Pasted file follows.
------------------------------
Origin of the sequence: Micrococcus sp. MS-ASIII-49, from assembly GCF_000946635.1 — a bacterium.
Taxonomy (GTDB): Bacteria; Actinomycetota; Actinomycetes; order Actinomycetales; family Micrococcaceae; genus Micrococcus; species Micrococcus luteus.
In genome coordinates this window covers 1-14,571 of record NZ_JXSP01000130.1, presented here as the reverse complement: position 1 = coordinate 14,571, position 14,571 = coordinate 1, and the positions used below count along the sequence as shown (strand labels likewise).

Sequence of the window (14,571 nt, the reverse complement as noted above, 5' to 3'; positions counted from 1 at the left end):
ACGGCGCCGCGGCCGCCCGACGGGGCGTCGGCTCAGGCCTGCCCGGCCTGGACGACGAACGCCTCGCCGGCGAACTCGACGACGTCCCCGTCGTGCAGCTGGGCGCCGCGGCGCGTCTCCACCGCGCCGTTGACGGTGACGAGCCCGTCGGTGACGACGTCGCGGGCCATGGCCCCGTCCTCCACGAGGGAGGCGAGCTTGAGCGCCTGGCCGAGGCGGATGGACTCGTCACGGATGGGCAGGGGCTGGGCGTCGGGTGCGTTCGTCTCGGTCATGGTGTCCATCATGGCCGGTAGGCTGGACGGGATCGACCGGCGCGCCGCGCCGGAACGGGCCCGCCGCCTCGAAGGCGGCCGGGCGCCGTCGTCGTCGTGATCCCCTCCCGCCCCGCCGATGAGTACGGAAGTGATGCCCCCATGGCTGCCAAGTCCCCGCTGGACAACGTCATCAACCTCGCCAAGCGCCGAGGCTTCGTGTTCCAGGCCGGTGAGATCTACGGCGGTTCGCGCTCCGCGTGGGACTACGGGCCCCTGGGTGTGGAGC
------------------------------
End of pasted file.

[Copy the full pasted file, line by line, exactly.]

Origin of the sequence: Micrococcus sp. MS-ASIII-49, from assembly GCF_000946635.1 — a bacterium.
Taxonomy (GTDB): Bacteria; Actinomycetota; Actinomycetes; order Actinomycetales; family Micrococcaceae; genus Micrococcus; species Micrococcus luteus.
In genome coordinates this window covers 1-14,571 of record NZ_JXSP01000130.1, presented here as the reverse complement: position 1 = coordinate 14,571, position 14,571 = coordinate 1, and the positions used below count along the sequence as shown (strand labels likewise).

Sequence of the window (14,571 nt, the reverse complement as noted above, 5' to 3'; positions counted from 1 at the left end):
ACGGCGCCGCGGCCGCCCGACGGGGCGTCGGCTCAGGCCTGCCCGGCCTGGACGACGAACGCCTCGCCGGCGAACTCGACGACGTCCCCGTCGTGCAGCTGGGCGCCGCGGCGCGTCTCCACCGCGCCGTTGACGGTGACGAGCCCGTCGGTGACGACGTCGCGGGCCATGGCCCCGTCCTCCACGAGGGAGGCGAGCTTGAGCGCCTGGCCGAGGCGGATGGACTCGTCACGGATGGGCAGGGGCTGGGCGTCGGGTGCGTTCGTCTCGGTCATGGTGTCCATCATGGCCGGTAGGCTGGACGGGATCGACCGGCGCGCCGCGCCGGAACGGGCCCGCCGCCTCGAAGGCGGCCGGGCGCCGTCGTCGTCGTGATCCCCTCCCGCCCCGCCGATGAGTACGGAAGTGATGCCCCCATGGCTGCCAAGTCCCCGCTGGACAACGTCATCAACCTCGCCAAGCGCCGAGGCTTCGTGTTCCAGGCCGGTGAGATCTACGGCGGTTCGCGCTCCGCGTGGGACTACGGGCCCCTGGGTGTGGAGC